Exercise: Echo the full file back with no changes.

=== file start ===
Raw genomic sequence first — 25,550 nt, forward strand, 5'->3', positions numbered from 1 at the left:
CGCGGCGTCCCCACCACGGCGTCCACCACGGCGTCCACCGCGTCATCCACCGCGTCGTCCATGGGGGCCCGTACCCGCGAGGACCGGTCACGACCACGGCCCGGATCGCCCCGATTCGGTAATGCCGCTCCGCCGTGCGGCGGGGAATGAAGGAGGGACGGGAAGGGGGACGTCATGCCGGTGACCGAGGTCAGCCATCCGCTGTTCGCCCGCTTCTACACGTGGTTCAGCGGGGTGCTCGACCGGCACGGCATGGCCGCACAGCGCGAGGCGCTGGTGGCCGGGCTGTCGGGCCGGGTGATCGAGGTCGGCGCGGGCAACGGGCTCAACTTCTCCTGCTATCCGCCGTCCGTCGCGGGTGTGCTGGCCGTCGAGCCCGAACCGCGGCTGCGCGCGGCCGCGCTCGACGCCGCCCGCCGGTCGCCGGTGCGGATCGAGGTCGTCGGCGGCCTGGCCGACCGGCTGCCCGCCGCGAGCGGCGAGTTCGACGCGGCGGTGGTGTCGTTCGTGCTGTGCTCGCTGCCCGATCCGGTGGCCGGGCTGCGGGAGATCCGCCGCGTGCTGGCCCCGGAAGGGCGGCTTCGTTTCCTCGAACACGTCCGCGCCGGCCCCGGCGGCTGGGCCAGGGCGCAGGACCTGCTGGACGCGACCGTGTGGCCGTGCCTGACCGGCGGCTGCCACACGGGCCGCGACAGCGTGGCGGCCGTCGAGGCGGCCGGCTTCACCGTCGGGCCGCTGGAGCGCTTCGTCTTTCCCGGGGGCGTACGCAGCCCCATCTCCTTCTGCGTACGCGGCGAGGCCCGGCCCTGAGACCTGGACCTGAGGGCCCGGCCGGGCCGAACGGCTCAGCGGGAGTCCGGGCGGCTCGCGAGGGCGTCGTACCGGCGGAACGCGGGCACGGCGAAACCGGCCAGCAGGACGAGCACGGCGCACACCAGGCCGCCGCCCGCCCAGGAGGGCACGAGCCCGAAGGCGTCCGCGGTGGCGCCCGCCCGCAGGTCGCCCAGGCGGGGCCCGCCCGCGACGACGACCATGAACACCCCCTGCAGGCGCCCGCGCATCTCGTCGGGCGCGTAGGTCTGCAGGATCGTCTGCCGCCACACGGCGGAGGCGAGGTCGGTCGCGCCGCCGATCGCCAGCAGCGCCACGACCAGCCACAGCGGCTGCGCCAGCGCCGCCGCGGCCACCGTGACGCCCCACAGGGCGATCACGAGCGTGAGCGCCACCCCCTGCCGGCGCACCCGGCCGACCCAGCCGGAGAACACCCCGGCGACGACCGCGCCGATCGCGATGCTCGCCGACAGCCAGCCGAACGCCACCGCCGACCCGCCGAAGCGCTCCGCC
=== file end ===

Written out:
Raw genomic sequence first — 25,550 nt, forward strand, 5'->3', positions numbered from 1 at the left:
CGCGGCGTCCCCACCACGGCGTCCACCACGGCGTCCACCGCGTCATCCACCGCGTCGTCCATGGGGGCCCGTACCCGCGAGGACCGGTCACGACCACGGCCCGGATCGCCCCGATTCGGTAATGCCGCTCCGCCGTGCGGCGGGGAATGAAGGAGGGACGGGAAGGGGGACGTCATGCCGGTGACCGAGGTCAGCCATCCGCTGTTCGCCCGCTTCTACACGTGGTTCAGCGGGGTGCTCGACCGGCACGGCATGGCCGCACAGCGCGAGGCGCTGGTGGCCGGGCTGTCGGGCCGGGTGATCGAGGTCGGCGCGGGCAACGGGCTCAACTTCTCCTGCTATCCGCCGTCCGTCGCGGGTGTGCTGGCCGTCGAGCCCGAACCGCGGCTGCGCGCGGCCGCGCTCGACGCCGCCCGCCGGTCGCCGGTGCGGATCGAGGTCGTCGGCGGCCTGGCCGACCGGCTGCCCGCCGCGAGCGGCGAGTTCGACGCGGCGGTGGTGTCGTTCGTGCTGTGCTCGCTGCCCGATCCGGTGGCCGGGCTGCGGGAGATCCGCCGCGTGCTGGCCCCGGAAGGGCGGCTTCGTTTCCTCGAACACGTCCGCGCCGGCCCCGGCGGCTGGGCCAGGGCGCAGGACCTGCTGGACGCGACCGTGTGGCCGTGCCTGACCGGCGGCTGCCACACGGGCCGCGACAGCGTGGCGGCCGTCGAGGCGGCCGGCTTCACCGTCGGGCCGCTGGAGCGCTTCGTCTTTCCCGGGGGCGTACGCAGCCCCATCTCCTTCTGCGTACGCGGCGAGGCCCGGCCCTGAGACCTGGACCTGAGGGCCCGGCCGGGCCGAACGGCTCAGCGGGAGTCCGGGCGGCTCGCGAGGGCGTCGTACCGGCGGAACGCGGGCACGGCGAAACCGGCCAGCAGGACGAGCACGGCGCACACCAGGCCGCCGCCCGCCCAGGAGGGCACGAGCCCGAAGGCGTCCGCGGTGGCGCCCGCCCGCAGGTCGCCCAGGCGGGGCCCGCCCGCGACGACGACCATGAACACCCCCTGCAGGCGCCCGCGCATCTCGTCGGGCGCGTAGGTCTGCAGGATCGTCTGCCGCCACACGGCGGAGGCGAGGTCGGTCGCGCCGCCGATCGCCAGCAGCGCCACGACCAGCCACAGCGGCTGCGCCAGCGCCGCCGCGGCCACCGTGACGCCCCACAGGGCGATCACGAGCGTGAGCGCCACCCCCTGCCGGCGCACCCGGCCGACCCAGCCGGAGAACACCCCGGCGACGACCGCGCCGATCGCGATGCTCGCCGACAGCCAGCCGAACGCCACCGCCGACCCGCCGAAGCGCTCCGCC